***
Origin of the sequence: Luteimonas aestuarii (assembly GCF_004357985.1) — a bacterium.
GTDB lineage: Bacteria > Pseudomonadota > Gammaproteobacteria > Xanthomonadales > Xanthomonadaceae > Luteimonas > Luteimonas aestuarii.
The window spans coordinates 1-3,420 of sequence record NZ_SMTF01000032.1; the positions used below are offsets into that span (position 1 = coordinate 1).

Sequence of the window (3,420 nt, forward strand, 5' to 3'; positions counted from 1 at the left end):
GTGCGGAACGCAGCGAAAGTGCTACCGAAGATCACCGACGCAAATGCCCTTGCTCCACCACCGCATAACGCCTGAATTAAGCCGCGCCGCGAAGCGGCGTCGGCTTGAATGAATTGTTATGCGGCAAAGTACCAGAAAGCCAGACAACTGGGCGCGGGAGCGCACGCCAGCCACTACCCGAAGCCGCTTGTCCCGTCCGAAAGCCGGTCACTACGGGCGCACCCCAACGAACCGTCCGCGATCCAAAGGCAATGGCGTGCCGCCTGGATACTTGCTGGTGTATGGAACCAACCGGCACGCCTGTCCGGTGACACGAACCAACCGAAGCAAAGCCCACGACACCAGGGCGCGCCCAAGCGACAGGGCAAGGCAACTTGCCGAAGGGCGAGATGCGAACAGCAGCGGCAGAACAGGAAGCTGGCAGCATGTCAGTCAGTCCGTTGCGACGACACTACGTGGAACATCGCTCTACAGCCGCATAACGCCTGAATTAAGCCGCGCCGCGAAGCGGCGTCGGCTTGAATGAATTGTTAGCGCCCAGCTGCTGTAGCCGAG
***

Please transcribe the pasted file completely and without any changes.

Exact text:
Origin of the sequence: Luteimonas aestuarii (assembly GCF_004357985.1) — a bacterium.
GTDB lineage: Bacteria > Pseudomonadota > Gammaproteobacteria > Xanthomonadales > Xanthomonadaceae > Luteimonas > Luteimonas aestuarii.
The window spans coordinates 1-3,420 of sequence record NZ_SMTF01000032.1; the positions used below are offsets into that span (position 1 = coordinate 1).

Sequence of the window (3,420 nt, forward strand, 5' to 3'; positions counted from 1 at the left end):
GTGCGGAACGCAGCGAAAGTGCTACCGAAGATCACCGACGCAAATGCCCTTGCTCCACCACCGCATAACGCCTGAATTAAGCCGCGCCGCGAAGCGGCGTCGGCTTGAATGAATTGTTATGCGGCAAAGTACCAGAAAGCCAGACAACTGGGCGCGGGAGCGCACGCCAGCCACTACCCGAAGCCGCTTGTCCCGTCCGAAAGCCGGTCACTACGGGCGCACCCCAACGAACCGTCCGCGATCCAAAGGCAATGGCGTGCCGCCTGGATACTTGCTGGTGTATGGAACCAACCGGCACGCCTGTCCGGTGACACGAACCAACCGAAGCAAAGCCCACGACACCAGGGCGCGCCCAAGCGACAGGGCAAGGCAACTTGCCGAAGGGCGAGATGCGAACAGCAGCGGCAGAACAGGAAGCTGGCAGCATGTCAGTCAGTCCGTTGCGACGACACTACGTGGAACATCGCTCTACAGCCGCATAACGCCTGAATTAAGCCGCGCCGCGAAGCGGCGTCGGCTTGAATGAATTGTTAGCGCCCAGCTGCTGTAGCCGAG